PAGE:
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Research Themes

The overarching vision of the CDT in Molecules to Product is supported by three themes.

Product Functionalisation and Performance 

The majority of chemical products are multi-component systems, where the performance is dictated by the structure of the product. Examples of performance include the prevention of nucleation of plate-like wax crystals in a diesel engine; the ‘mouthfeel’ performance of a food product, and the efficiency of delivery of an active ingredient such as an enzyme in a washing powder. The interactions of several components of chemical products including dissolved small molecules, polymers, particles, emulsion droplets, within the final matrix leads to specific rheological, optical and mechanical properties that are key to delivering product performance. This theme will serve to facilitate the understanding of the relationship between the ingredient interactions and the final product structure combining experimental and modelling approaches with the resulting knowledge influencing the development of sophisticated added functionality for these products.

Product Characterisation 

Continuous characterisation is an essential component to solving the challenges in the product development lifecycle. This theme will utilise the UoL strength in analytical science and its associated facilities alongside those available through the Henry Royce Institute. Through the application of appropriate characterisation techniques, an understanding of the role, interaction and effect of each component on the final product, with particular emphasis on how processing conditions impact these components, will be achieved. Temporally resolved physical, chemical and mechanical measurements will be used to assess and monitor important properties including stability and performance including deposition, and aggregation, and will serve as inputs for predictive models. Areas of focus will include: the attainment of structure-performance correlations; root cause analysis of observed synergistic/antagonistic effects; and sequential and holistic assessment of formed products.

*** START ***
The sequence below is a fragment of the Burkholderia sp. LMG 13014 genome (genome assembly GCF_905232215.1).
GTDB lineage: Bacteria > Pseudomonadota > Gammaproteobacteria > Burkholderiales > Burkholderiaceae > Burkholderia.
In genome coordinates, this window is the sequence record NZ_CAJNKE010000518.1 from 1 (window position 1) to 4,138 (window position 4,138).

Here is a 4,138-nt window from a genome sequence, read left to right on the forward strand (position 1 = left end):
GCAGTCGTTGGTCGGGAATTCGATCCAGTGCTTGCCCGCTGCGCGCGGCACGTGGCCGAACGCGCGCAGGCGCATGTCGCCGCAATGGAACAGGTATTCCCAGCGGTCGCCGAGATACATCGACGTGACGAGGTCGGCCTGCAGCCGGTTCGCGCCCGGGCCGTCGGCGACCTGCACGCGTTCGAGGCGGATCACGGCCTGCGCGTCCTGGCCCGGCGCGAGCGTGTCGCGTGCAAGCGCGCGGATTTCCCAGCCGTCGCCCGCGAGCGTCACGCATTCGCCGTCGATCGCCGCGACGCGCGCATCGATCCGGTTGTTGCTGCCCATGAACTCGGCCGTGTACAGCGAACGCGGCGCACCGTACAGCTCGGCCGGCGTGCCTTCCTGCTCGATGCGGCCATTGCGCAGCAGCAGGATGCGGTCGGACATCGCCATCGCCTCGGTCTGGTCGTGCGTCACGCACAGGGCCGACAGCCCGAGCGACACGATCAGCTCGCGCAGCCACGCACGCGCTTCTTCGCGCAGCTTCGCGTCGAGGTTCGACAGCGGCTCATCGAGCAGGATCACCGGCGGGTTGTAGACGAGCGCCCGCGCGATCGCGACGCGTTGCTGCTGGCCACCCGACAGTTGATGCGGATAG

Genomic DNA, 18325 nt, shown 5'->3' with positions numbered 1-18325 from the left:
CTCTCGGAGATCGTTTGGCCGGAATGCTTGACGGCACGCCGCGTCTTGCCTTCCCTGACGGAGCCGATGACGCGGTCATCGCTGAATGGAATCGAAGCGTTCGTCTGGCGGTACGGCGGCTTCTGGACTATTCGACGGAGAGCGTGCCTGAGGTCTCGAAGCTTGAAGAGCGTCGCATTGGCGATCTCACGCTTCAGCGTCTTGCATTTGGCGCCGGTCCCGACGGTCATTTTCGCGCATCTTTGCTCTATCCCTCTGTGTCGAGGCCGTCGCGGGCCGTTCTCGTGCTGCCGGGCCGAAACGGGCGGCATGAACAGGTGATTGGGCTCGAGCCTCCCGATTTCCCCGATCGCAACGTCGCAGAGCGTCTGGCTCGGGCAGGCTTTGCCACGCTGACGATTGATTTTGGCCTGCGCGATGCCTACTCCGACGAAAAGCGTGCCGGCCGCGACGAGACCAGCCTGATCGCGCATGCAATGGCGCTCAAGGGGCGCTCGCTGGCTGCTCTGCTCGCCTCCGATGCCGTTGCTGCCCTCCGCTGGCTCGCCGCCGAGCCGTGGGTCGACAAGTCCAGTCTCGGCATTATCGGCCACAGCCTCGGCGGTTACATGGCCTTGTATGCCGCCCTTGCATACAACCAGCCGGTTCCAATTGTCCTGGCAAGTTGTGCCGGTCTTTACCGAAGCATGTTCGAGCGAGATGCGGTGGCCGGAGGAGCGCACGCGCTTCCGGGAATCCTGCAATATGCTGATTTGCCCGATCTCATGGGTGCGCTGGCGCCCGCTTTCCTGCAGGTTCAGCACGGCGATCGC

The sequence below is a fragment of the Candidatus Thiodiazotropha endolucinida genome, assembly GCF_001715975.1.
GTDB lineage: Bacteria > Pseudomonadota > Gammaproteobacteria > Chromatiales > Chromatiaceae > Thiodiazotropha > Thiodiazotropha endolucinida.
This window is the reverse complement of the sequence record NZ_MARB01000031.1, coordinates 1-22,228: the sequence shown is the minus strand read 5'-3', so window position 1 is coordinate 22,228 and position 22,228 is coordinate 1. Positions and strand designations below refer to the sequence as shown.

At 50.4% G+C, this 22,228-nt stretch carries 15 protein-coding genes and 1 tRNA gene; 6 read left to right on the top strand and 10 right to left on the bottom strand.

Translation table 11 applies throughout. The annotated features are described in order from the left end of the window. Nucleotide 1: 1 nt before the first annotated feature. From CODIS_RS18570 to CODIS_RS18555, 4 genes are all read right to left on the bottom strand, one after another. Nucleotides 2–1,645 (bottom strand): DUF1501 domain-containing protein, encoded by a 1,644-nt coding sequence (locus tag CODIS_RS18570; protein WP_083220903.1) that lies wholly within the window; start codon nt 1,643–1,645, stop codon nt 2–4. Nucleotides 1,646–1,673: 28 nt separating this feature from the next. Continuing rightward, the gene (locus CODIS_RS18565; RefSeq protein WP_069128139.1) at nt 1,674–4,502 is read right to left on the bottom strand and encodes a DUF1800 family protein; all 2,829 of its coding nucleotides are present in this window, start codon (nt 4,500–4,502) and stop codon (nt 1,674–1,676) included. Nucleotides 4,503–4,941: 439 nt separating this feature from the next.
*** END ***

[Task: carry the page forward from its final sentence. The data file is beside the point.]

A picture of a Postgraduate Researcher using a piece of machinery with safety glasses on.

Process Modelling between Scales

The objective of this theme is to generate insights that can both inform, and be informed by, design for function approaches and experimental characterisation. Such insights can be used to identify, and then optimise, the quality attributes that control performance during product application by end-users. For the delivery of the overall vision, it is necessary that the modelling methodologies embrace novel approaches for structure assembly, and are not constrained by current technological blocks as presented by conventional unit operations. Multiscale modelling requires a computational framework for the exchange of information between multiple solvers which do not need to be based on first principles approaches. Empirical based modelling and machine based learning will play a critical role in developing process models between scales. Furthermore, an object orientated approach can provide a digital identity for facilitating the coupling of models across the continuum. The key is thus to digitally encode the critical attribute descriptors so they can be interrogated by the different scale models.

A picture of a Postgraduate Researcher doing data analysis on a computer.